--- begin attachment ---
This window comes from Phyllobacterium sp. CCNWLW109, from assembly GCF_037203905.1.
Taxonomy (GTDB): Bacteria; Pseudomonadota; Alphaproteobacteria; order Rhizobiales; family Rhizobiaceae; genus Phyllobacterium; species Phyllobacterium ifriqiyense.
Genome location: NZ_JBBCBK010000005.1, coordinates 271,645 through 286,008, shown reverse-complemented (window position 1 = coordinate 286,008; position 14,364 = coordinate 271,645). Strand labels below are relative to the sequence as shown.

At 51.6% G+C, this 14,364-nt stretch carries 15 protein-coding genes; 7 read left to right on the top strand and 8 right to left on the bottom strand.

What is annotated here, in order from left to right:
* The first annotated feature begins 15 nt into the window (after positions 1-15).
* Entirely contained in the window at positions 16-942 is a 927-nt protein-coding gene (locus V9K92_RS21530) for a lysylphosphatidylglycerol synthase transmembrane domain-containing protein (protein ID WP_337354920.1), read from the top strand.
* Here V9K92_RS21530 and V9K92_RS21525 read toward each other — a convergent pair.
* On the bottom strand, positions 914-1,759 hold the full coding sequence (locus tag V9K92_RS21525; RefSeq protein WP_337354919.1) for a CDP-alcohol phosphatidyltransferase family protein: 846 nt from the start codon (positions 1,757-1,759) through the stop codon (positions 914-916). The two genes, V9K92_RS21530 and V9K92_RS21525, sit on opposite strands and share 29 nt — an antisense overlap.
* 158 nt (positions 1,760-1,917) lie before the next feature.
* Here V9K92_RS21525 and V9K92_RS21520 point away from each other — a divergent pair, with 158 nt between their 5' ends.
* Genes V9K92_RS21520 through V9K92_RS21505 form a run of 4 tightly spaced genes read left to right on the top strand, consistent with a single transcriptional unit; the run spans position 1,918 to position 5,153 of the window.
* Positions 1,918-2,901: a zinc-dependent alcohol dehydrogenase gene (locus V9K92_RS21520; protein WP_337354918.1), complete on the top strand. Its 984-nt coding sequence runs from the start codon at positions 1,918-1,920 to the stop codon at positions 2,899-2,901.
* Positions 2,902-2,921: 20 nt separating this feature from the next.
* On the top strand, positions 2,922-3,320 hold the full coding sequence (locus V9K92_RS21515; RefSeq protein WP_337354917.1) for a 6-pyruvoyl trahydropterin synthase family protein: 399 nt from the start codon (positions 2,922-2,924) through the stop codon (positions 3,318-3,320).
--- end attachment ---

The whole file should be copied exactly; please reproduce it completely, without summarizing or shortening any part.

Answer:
This window comes from Phyllobacterium sp. CCNWLW109, from assembly GCF_037203905.1.
Taxonomy (GTDB): Bacteria; Pseudomonadota; Alphaproteobacteria; order Rhizobiales; family Rhizobiaceae; genus Phyllobacterium; species Phyllobacterium ifriqiyense.
Genome location: NZ_JBBCBK010000005.1, coordinates 271,645 through 286,008, shown reverse-complemented (window position 1 = coordinate 286,008; position 14,364 = coordinate 271,645). Strand labels below are relative to the sequence as shown.

At 51.6% G+C, this 14,364-nt stretch carries 15 protein-coding genes; 7 read left to right on the top strand and 8 right to left on the bottom strand.

What is annotated here, in order from left to right:
* The first annotated feature begins 15 nt into the window (after positions 1-15).
* Entirely contained in the window at positions 16-942 is a 927-nt protein-coding gene (locus V9K92_RS21530) for a lysylphosphatidylglycerol synthase transmembrane domain-containing protein (protein ID WP_337354920.1), read from the top strand.
* Here V9K92_RS21530 and V9K92_RS21525 read toward each other — a convergent pair.
* On the bottom strand, positions 914-1,759 hold the full coding sequence (locus tag V9K92_RS21525; RefSeq protein WP_337354919.1) for a CDP-alcohol phosphatidyltransferase family protein: 846 nt from the start codon (positions 1,757-1,759) through the stop codon (positions 914-916). The two genes, V9K92_RS21530 and V9K92_RS21525, sit on opposite strands and share 29 nt — an antisense overlap.
* 158 nt (positions 1,760-1,917) lie before the next feature.
* Here V9K92_RS21525 and V9K92_RS21520 point away from each other — a divergent pair, with 158 nt between their 5' ends.
* Genes V9K92_RS21520 through V9K92_RS21505 form a run of 4 tightly spaced genes read left to right on the top strand, consistent with a single transcriptional unit; the run spans position 1,918 to position 5,153 of the window.
* Positions 1,918-2,901: a zinc-dependent alcohol dehydrogenase gene (locus V9K92_RS21520; protein WP_337354918.1), complete on the top strand. Its 984-nt coding sequence runs from the start codon at positions 1,918-1,920 to the stop codon at positions 2,899-2,901.
* Positions 2,902-2,921: 20 nt separating this feature from the next.
* On the top strand, positions 2,922-3,320 hold the full coding sequence (locus V9K92_RS21515; RefSeq protein WP_337354917.1) for a 6-pyruvoyl trahydropterin synthase family protein: 399 nt from the start codon (positions 2,922-2,924) through the stop codon (positions 3,318-3,320).